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Thread: A brine for a bone in pork rib chop

  1. #1
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    A brine for a bone in pork rib chop

    So, i picked up the above and am planning on cooking it in a water bath for 4 hrs at 140 with some sage, thyme, salt, pepper, and then finishing it in peanut oil. I'm looking for a brine and was thinking of salt, garlic, crushed juniper berries, peppercorns but need help with ratios or other, better options.
    A side sauce of apricots and dates is part of the plan.

    Any ideas are welcome, including constructive criticism.

  2. #2
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    I must say that for reasons of food safety, I prefer my pork to be 70-75 celcius (about 160-170 I think), although the temp at which parasites are killed probably does depend on duration of exposure, so it may be OK.

    FWIW, I'm not not a pro chef but I do have a fairly solid grounding in microbiology.
    "My greatest fear is that when I die, my wife will sell my knives for what I told her they are worth"

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    Senior Member ThEoRy's Avatar
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    You absolutely can kill pathogens at lower temperatures. It just takes longer. 140 is fine. For the brine I just use water salt and brown sugar.
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    Nemo, take a look at Douglas Baldwin's Guide to Sous Vide:
    http://www.douglasbaldwin.com/sous-vide.html

    Bill, for brining, additional spices/aromatics don't enter the tissue, it's just the salt/water. I'd brine with salt and then sous vide with the additional flavors. If you do some googling you can see the science/experiments people have done to show that the other flavor molecules are generally too large to pass into the meat (with some exceptions like cloves).

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    Thanks strumke, that's an interesting resource and I'll definitely have a closer look at it when I get a chance.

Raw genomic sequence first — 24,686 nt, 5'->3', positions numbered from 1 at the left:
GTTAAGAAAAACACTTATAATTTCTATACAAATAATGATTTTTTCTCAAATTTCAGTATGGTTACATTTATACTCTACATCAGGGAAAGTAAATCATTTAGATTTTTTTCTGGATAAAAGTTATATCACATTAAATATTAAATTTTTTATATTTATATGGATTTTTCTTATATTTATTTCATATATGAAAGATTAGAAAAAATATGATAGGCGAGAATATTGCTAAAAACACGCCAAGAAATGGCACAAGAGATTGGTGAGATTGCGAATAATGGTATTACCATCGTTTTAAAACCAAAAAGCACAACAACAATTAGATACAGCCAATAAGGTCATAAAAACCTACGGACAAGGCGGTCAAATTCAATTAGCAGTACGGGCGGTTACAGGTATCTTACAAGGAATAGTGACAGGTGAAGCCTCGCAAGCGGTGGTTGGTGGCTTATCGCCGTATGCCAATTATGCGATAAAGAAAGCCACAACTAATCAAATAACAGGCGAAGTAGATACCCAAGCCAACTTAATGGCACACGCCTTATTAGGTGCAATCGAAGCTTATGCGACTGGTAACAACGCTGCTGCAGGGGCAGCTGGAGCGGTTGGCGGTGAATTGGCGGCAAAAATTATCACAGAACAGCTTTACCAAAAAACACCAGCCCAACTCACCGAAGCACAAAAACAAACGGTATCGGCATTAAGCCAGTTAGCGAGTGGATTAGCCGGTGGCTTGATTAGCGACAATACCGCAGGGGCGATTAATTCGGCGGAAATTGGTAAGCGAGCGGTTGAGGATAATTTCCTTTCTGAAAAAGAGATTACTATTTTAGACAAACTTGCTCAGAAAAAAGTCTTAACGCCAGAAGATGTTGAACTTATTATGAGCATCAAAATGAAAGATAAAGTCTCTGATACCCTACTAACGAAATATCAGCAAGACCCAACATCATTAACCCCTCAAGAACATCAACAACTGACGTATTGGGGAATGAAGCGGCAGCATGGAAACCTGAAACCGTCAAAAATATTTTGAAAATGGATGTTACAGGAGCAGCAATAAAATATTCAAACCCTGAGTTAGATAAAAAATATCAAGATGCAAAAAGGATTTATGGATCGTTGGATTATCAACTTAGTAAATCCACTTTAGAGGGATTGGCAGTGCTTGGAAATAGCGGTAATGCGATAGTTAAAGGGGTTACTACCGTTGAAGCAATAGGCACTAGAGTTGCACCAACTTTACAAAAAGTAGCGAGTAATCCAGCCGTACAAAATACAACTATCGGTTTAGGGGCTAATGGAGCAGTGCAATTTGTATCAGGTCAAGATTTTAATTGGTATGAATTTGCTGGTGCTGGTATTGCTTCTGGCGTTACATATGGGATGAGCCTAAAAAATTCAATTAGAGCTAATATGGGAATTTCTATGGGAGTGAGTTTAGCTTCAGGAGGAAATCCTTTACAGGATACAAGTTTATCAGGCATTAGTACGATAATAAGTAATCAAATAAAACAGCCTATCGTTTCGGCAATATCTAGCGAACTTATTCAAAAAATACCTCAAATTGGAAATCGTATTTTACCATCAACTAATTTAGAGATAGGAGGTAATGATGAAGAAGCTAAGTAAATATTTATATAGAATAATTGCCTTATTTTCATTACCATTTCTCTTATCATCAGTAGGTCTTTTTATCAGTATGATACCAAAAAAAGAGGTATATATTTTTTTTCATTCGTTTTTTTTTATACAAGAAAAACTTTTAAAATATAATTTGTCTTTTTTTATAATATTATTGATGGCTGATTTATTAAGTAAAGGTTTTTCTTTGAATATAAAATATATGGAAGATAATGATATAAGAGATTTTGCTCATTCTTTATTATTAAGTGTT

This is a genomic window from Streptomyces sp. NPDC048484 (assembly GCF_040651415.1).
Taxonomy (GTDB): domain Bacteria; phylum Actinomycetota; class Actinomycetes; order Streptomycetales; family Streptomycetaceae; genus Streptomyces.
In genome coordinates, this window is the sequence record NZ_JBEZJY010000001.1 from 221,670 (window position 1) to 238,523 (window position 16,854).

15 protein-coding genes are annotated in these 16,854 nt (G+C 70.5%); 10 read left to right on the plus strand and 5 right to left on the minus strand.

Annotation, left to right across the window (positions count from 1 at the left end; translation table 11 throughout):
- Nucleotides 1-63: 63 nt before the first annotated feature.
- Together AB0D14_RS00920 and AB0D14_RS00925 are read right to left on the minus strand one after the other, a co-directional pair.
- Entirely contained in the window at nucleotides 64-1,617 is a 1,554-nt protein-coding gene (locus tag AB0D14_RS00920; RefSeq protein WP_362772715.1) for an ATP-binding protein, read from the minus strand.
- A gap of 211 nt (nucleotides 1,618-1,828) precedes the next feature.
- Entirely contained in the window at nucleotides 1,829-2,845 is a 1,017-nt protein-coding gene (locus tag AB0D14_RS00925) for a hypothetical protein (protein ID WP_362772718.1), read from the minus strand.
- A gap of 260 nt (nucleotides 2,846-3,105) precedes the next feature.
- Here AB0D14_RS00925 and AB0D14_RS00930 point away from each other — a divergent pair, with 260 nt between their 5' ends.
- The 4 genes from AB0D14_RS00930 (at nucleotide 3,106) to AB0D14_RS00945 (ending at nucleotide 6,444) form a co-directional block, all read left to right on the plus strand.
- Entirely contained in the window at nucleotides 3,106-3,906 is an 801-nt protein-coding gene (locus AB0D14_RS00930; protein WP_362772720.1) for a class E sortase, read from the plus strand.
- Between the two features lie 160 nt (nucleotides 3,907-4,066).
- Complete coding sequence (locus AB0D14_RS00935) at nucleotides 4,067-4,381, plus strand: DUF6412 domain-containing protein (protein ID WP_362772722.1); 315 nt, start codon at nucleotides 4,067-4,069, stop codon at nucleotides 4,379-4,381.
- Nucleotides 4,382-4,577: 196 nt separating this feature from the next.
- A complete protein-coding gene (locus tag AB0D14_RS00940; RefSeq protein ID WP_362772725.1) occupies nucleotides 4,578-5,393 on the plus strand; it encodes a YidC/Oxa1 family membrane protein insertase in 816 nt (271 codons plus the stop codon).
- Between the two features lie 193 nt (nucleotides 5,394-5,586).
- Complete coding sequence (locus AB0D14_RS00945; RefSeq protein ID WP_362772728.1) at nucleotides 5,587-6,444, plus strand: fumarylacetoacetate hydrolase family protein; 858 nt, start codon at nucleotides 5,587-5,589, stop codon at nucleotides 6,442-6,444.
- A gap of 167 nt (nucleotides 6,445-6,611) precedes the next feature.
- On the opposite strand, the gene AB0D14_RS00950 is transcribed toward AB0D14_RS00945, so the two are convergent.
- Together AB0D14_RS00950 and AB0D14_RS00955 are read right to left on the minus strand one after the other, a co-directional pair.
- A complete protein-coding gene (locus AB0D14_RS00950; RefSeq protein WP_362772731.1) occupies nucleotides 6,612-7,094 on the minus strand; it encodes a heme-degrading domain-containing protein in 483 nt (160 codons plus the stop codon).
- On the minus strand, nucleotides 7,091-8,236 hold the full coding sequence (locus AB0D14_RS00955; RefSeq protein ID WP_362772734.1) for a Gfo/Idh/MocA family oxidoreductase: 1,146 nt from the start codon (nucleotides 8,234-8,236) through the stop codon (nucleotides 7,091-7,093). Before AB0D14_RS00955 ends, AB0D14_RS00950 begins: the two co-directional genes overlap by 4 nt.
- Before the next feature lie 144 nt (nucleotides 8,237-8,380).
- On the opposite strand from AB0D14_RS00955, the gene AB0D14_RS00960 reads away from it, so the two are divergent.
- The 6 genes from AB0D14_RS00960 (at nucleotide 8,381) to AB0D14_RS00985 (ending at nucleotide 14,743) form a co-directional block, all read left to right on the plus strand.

My main concern with pork is not pathogenic bacteria which are present on the surface of most meat (as reference in Baldwin's article), it is with a couple of parasites that are common within the flesh of pork, which are not as common in other farmed meats.

    Looking at the recommendations of various government bodies in various countries, it seems that the 71 celsius recommendation allows a fairly wide safety margin to allow for cooking methods which produce variable heating (indeed, there was one recommendation that 145f was adequate). I agree that this is unlikely to be required in Sous Vide, especially with a 4 hour cook, so I suspect that in I may well be being over-cautious as ThEoRy has suggested.

    On the marinading/ brining, I thought that Heston did some experiments showing that brining did allow marinade molecules to penetrate the surface to an extent. However, I could definitely be wrong about this (as well).
    "My greatest fear is that when I die, my wife will sell my knives for what I told her they are worth"

  6. #6
    Senior Member wellminded1's Avatar
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    3.5% salt to water weight, aromatics and you are good to go. We cook at 57c and then a nice hard sear or quick roast.

  7. #7
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    SV pork likes 140F. A lot.

    I don't have references with me (holidays) but recall that salt weight should be 5% of product weight for osmosis to happen. Water to cover. Additional flavorings as desired. I like "raw" sugar and black peppercorns rough crushed, mustard seed and whatever else is handy.
    Older and wider..

  8. #8
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    Thanks everyone, 5% sounds good as I have a salt tooth. If I have the containers maybe I'll do 1/2 with the extra aromatics and 1/2 just with salt and sugar.

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    On the subject of safety in pork, one of the benefits of modern factory farming in the US is that trichinosis is no longer a threat. Back in the days when hogs were allowed to wallow in mud, they could pick up that pathogen from the soil. Now that they're raised on concrete, with more antibiotics than food in their food, the only thing to fear from pork is whatever was on the butcher's hands when the meat was packed. I'm not really surprised that the FDA still recommends 160-170F, but even when trichinosis was an issue, it was completely eliminated by the time the temperature reached 153F.

    But, it's not an issue in the US, any more, so enjoy your pork cooked to medium or medium rare. No more shoe leather chops! THIS MAY NOT APPLY TO THOSE OF YOU IN OTHER COUNTRIES WHERE FARMING IS MORE HUMANE.

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    Oh really???!!!!!!! I should try the pork in us now. I never eat medium or medium rare pork. Lol

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